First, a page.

Here is a site dedicated to combo organs. They have a Farfisa page and links to other ones. I have a Farfisa given to me that needs major work, I've been putting it off because it will be a big project to restore it.
Hi all. I just set up my old Farfisa CompactDuo organ after about 20 years. There was considerable "scratchiness" that went away as I played it and turned the knobs, etc.
A couple of problems remained:
1. each G note actually sounds a G# with some distortion. This isn't merely a matter of tuning. I've done some internet searching to learn about this problem and I get the idea that the G oscillator may have a bad germanium transistor. Does anyone have an idea as to whether this might be correct, and if so, how does one find replacements?
2. The 2 2/3' stop seems to give erroneous notes for all the G and C keys.
Any help would be greatly appreciated, since I can't find a shop in my area that works on these organs. I have very fond feelings toward this organ, since playing it payed my way through college and I met my wife while playing it.
Someone suggests it might be a germanium transistor? Gee, I bet every transistor in it is germanium. Now what?
It sounds like that oscillator is off, yes. i would be more inclined to suspect a cap. I don't have my ancient Farfisa files handy, they are out in the warehouse. It was dountful anyone would want to spend what I would charge to restore one of those, so why take up shelf space in the shop?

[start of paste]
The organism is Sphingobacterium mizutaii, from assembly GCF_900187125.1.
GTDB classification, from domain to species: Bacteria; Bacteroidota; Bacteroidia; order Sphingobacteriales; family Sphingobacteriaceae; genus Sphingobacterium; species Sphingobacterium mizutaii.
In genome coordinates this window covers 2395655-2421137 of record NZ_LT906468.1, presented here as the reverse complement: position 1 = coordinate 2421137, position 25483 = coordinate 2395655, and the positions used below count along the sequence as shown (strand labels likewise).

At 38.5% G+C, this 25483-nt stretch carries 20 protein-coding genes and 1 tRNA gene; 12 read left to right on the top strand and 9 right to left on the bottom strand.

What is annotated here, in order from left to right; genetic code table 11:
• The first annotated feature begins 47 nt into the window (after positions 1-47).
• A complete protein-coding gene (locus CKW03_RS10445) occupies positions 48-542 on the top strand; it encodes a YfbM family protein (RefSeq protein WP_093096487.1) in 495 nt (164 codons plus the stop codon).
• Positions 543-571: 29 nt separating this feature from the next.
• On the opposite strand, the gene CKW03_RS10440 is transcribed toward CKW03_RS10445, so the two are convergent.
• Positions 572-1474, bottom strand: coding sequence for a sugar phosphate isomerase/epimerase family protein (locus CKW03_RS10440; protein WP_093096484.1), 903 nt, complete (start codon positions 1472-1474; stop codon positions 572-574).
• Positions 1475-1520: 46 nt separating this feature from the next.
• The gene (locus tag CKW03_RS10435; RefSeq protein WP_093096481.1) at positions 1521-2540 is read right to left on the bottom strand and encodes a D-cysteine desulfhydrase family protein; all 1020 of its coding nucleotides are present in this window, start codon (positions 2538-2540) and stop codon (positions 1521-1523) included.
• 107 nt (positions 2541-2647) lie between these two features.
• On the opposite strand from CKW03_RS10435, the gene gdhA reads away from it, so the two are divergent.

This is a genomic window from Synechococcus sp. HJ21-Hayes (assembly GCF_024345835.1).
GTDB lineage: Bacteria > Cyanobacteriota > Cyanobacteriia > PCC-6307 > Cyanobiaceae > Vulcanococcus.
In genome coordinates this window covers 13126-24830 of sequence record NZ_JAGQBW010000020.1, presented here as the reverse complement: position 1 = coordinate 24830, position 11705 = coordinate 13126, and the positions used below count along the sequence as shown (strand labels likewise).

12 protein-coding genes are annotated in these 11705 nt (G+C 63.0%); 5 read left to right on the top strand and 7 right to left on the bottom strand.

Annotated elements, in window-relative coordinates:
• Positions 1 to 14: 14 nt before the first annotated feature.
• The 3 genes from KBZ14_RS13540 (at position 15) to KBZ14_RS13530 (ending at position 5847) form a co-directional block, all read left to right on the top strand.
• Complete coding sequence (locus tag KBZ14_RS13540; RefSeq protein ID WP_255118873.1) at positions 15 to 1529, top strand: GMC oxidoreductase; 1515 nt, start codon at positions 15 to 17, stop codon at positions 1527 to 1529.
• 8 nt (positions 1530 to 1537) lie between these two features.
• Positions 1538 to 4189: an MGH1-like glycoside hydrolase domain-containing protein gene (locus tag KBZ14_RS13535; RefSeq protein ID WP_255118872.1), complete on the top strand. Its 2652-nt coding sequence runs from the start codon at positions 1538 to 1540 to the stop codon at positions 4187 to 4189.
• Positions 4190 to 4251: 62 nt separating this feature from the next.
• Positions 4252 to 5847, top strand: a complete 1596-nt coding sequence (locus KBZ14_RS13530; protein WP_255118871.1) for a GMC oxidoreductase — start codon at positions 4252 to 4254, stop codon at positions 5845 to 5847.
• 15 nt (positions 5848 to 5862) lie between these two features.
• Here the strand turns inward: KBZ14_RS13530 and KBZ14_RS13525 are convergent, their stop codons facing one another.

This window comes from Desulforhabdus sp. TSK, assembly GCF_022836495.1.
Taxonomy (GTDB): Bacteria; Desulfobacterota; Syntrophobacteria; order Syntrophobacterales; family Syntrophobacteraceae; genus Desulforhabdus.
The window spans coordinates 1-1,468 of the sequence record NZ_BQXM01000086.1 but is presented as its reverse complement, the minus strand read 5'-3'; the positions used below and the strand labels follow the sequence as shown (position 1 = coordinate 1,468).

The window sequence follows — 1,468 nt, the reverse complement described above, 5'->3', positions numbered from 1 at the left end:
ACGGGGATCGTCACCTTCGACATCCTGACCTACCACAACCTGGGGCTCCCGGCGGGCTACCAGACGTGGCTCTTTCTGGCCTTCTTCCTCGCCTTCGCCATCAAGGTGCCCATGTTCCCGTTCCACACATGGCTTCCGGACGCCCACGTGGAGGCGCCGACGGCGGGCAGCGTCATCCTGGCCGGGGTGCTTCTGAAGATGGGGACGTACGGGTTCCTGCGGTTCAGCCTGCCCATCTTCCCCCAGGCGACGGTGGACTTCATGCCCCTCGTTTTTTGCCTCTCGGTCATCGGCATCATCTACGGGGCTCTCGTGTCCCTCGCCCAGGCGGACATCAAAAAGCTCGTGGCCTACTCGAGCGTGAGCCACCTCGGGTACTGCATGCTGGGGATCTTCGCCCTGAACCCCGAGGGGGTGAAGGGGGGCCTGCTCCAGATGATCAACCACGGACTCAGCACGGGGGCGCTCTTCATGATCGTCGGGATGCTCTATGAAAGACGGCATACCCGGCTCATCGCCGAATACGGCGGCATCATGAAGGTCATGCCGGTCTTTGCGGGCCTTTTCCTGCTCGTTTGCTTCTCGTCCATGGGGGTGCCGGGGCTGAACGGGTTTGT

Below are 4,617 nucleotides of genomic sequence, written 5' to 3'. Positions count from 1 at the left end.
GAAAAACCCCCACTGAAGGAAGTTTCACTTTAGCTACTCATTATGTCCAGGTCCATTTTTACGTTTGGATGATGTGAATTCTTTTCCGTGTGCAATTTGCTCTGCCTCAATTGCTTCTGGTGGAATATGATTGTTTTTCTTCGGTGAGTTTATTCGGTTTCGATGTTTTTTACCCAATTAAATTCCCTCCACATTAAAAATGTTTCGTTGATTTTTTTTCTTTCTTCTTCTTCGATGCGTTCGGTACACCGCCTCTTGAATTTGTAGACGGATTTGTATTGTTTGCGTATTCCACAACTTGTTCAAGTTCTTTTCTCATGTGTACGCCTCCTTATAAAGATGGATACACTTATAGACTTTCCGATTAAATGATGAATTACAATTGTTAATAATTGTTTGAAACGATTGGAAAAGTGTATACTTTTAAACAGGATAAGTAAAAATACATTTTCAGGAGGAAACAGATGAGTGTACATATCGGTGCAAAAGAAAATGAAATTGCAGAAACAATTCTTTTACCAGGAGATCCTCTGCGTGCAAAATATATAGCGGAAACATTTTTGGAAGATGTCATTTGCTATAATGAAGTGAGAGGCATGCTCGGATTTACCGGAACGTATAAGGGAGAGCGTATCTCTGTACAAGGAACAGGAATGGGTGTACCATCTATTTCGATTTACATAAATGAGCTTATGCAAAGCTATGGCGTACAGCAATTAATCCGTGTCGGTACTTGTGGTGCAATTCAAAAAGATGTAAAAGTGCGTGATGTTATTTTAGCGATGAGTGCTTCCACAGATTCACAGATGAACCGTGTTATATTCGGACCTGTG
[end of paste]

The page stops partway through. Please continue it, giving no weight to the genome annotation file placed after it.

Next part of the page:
In some boards there is a master oscillator, top divider and octave dividers, and in other boards, there are 12 oscillators with their own octave dividers. Most run off adjustable RC or LC timers, and as the caps drift, you run out of range on the tuners.
Loss of a transistor would knock out the oscillator or divider stage or whatever, but I woulod not think it would detune things. I could be wrong too.
Check the junction drops with a meter. Germanium has a lower junction voltage than silicon - about half as much. SO instead of .5v it will read like .25 volts or so. FInd the main osc for that note and check all the transistors. COmpare to those in another note for reference.
Get all the notes right, and the problem with the stops might sort itself out. All those are are various routings of the existing notes. SO if the notes are wrong, so then will be the stops.
Thanks for the input. I'll try your suggestions.
It turns out that the organ has 12 oscillator boards, each with a divider section.
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